CBSA’s response also did not address Hodgen’s allegations that he had been subjected to false searches that had nothing to do with currency violations, or why he was sent for secondary screening every time he crossed the border. Was.

“When someone with a past violation record crosses the border, they may be subject to more frequent and detailed examinations,” a spokesperson said. “This is to ensure that the passenger is complying with the limit requirements.”

Hodgen and his family arrived at Pearson Airport on September 21, 2018, around 7 p.m. Hodgen’s wife accepted his custom form on a machine, but Hodgen’s form was rejected twice and he had to line up to speak to a CBSA officer.

Hodgeon said another CBSA official came up to him in line and startled him and said: “I see you’re staring at me, do you have a problem with me?” According to the Crown, the officer had recognized Hodgen from previous conversations.

In response, Hodgen said: “How f— do these people get away with this behavior” and unbuttoned his jacket, revealing his T-shirt remarks on CBSA.

A supervisor of CBSE started questioning him. Responding to a question whether he had any drugs, Hodgeon pulled out a small bag with white powder and said: “It may or may not be drugs.” Then he opened the bag and tasted it—it was the baking soda for his acid reflux—and explained what it was.

Hodgen was arrested on charges of importing a narcotic substance and intercepting an officer. Half an hour later, he was told that the white powder had been tested and found not to be narcotic, but that he would still be charged with intercepting an officer.

In his application accusing him of violating his constitutional rights, Hodgen argues that he could have been released at that time with a future court date. Instead, he was held for another four-and-a-half hours while his wife and child waited, which he alleges is part of a pattern of intimidation by the CBSA.

The application argued, “CBSA detained (Hojan) for the purpose of punishing him, which CBSA wrongly believed was the disrespect shown to CBSA on each of his re-entry to Canada.” “Instead of showing disrespect … (Hojan) was merely stating that (his) opinion was CBSA abusing its authority and that CBSA should respond to the third-party oversight committee.”

Hodge denied ever violent or threatening any CBSA officer, and said he was twice described as violently liar, a claim he would refute by looking at CCTV footage of the conversation.

In its response to the charter application, the Crown argued that Hodgen was kept because a criminal investigation needed to be completed and that two CBSA investigators were to be called on standby, which took approximately three hours. The Crown also said that Hodgen repeatedly answered questions by saying “no agreement”.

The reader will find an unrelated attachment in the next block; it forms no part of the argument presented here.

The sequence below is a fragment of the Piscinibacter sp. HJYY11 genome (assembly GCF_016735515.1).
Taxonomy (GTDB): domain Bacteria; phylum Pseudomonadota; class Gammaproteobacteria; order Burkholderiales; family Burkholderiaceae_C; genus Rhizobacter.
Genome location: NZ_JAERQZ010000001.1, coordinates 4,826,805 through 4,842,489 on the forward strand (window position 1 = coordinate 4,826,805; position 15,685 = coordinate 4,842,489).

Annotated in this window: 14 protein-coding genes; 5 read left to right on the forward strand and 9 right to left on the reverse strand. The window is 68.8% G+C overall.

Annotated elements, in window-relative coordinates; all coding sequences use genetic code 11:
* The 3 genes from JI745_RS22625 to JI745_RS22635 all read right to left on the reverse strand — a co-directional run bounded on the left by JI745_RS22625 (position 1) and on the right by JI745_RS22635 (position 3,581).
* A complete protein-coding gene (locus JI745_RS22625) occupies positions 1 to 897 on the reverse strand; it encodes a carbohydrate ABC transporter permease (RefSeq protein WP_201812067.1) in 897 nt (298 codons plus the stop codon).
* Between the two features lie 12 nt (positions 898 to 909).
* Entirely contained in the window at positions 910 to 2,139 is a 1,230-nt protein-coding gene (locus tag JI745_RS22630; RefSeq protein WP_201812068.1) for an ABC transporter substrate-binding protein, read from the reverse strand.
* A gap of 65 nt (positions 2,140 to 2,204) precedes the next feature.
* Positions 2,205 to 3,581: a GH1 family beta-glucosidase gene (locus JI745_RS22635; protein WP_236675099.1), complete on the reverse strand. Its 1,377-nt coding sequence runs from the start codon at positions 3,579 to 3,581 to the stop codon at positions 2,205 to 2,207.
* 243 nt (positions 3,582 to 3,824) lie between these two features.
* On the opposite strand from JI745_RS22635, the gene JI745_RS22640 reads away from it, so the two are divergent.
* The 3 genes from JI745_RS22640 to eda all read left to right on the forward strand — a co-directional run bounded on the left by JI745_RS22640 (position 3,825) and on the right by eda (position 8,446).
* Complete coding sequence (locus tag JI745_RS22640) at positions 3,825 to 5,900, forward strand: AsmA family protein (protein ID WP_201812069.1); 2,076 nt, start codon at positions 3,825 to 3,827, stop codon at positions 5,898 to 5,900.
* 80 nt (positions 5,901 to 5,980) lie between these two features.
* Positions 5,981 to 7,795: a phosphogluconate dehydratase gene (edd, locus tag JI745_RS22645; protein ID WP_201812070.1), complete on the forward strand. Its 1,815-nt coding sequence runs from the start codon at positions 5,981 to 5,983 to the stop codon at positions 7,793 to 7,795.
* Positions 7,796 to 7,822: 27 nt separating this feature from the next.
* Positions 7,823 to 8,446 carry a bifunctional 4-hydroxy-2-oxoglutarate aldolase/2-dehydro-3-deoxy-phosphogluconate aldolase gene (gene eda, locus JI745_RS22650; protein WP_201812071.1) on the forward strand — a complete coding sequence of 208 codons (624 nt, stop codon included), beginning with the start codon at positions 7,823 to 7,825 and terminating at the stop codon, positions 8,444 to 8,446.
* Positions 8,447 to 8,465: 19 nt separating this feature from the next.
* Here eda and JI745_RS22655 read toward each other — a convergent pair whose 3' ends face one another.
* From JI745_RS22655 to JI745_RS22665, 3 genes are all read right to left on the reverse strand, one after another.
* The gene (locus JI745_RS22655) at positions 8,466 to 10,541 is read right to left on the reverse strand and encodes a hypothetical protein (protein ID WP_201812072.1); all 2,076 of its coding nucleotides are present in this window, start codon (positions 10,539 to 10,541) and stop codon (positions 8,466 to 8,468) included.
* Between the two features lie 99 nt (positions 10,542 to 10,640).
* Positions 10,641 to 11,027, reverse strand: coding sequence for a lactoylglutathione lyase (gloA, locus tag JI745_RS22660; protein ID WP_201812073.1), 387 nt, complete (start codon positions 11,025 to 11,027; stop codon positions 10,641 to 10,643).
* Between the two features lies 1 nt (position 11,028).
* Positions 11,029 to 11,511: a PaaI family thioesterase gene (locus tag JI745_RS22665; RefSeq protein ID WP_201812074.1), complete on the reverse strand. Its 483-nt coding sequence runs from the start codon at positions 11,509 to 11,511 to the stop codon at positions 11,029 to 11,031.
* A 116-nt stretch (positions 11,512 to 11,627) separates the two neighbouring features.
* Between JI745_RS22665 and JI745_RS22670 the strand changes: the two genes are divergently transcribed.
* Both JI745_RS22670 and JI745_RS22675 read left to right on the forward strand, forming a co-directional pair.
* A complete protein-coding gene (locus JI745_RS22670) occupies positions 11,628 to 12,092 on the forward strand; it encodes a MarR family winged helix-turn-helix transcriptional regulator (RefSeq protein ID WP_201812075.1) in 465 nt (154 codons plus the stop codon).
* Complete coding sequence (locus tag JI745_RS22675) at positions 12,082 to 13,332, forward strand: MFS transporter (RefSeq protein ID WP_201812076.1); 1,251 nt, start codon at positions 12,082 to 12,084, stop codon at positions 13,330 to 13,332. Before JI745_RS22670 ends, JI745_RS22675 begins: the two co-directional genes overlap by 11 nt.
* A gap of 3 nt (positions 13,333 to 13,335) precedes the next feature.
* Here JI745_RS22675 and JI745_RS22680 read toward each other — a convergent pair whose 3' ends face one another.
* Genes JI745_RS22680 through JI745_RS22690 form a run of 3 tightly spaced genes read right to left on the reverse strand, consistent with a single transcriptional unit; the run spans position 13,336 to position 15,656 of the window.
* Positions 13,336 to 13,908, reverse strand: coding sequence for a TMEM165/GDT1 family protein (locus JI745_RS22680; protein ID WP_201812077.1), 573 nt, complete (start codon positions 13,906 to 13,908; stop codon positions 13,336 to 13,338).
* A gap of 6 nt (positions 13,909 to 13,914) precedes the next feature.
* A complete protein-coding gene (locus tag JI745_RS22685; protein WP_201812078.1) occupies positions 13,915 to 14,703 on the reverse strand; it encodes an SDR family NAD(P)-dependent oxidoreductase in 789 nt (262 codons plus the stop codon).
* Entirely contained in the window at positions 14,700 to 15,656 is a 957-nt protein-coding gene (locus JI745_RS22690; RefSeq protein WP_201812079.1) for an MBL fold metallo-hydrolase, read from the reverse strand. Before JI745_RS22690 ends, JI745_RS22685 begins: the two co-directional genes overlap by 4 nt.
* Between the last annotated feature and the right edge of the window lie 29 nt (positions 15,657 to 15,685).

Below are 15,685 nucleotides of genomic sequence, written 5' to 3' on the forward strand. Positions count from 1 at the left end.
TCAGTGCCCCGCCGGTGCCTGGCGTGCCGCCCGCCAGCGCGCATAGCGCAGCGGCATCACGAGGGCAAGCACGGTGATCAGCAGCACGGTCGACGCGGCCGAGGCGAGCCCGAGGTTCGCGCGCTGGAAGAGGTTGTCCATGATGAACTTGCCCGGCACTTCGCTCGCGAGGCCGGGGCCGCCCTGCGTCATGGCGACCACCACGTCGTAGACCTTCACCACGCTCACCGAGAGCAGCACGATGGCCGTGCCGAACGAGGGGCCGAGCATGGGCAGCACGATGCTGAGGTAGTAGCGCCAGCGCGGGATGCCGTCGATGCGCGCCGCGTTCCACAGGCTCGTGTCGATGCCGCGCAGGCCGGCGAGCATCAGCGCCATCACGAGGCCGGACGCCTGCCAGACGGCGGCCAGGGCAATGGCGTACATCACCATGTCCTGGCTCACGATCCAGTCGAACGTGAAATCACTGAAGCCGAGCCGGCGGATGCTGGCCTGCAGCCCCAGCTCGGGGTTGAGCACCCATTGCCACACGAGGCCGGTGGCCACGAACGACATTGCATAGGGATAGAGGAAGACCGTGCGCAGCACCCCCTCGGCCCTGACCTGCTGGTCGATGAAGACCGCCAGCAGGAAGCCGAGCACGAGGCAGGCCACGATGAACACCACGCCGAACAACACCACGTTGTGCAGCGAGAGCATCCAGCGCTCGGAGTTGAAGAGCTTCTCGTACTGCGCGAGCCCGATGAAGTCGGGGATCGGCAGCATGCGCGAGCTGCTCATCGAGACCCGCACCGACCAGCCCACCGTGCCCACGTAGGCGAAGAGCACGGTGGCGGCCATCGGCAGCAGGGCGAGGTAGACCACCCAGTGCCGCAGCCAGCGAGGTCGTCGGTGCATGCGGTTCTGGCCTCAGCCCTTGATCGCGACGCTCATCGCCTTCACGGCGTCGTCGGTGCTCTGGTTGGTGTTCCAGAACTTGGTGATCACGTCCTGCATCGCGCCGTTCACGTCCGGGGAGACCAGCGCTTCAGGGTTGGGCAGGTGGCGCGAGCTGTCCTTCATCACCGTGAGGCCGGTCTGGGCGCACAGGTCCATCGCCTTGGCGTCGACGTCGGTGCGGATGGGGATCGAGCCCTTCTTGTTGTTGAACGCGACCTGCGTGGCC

The Crown denied that there was any “maliciousness or enmity” towards Hodgen, which led to him being detained for five hours, and said his rights were respected, despite Hodgen’s “taunting”.

A CBSA spokesperson said their case “follows standard procedure for individuals who are accused of committing a criminal offense at a CBSA port of entry.”

Earlier this month, no reason was given in court as to why Hodgen was again abruptly suspended.

Murphy said, “Hozan’s position has always been that he did not commit a crime, he was exercising his right to freedom of expression, it was an act of civil disobedience to call attention to the bullying behavior by some members of the CBSA.” ,” said Murphy. During the brief Zoom hearing.

“Mr. Hodgeon has been facing these charges for almost three years and I thank my friend for staying the proceedings, but in this case your honor under all circumstances, I submit that this case should have been as it should have been.” , lasted much longer than that.

“Mr. Hodgen I wish you the best of luck in the future,” said federal prosecutor Robert Morin.

In an interview, Murphy stated that the charges were withheld due to late document disclosure issues uncovered by Hodgen, including investigatory notes he had requested and said were not in fact present and investigated. The door was opened for more questions about whether or not. Hostility towards Hodgen by CBSA.

“Sometimes you have to live up to the bully. And that’s what Mr. Hodgen did,” Murphy said.

Hodgen said he looked forward to his day in court, but his wife in particular is happy that she no longer has to risk jail time.

He says he is not “anti-authoritarian” and says his actions were motivated in part, as many others, especially those who are not citizens, are not in a position to challenge the CBSA.

“When it comes to rebelling and the misdeeds of the authorities, I’m a bit non-conformist when it comes to letting people know,” he said. “It’s also humorous, actually.”

He has traveled before the start of the pandemic since his arrest. He said he was still pulled over at the secondary screening, but was only asked about the pose and his bag was not searched – a change he thinks…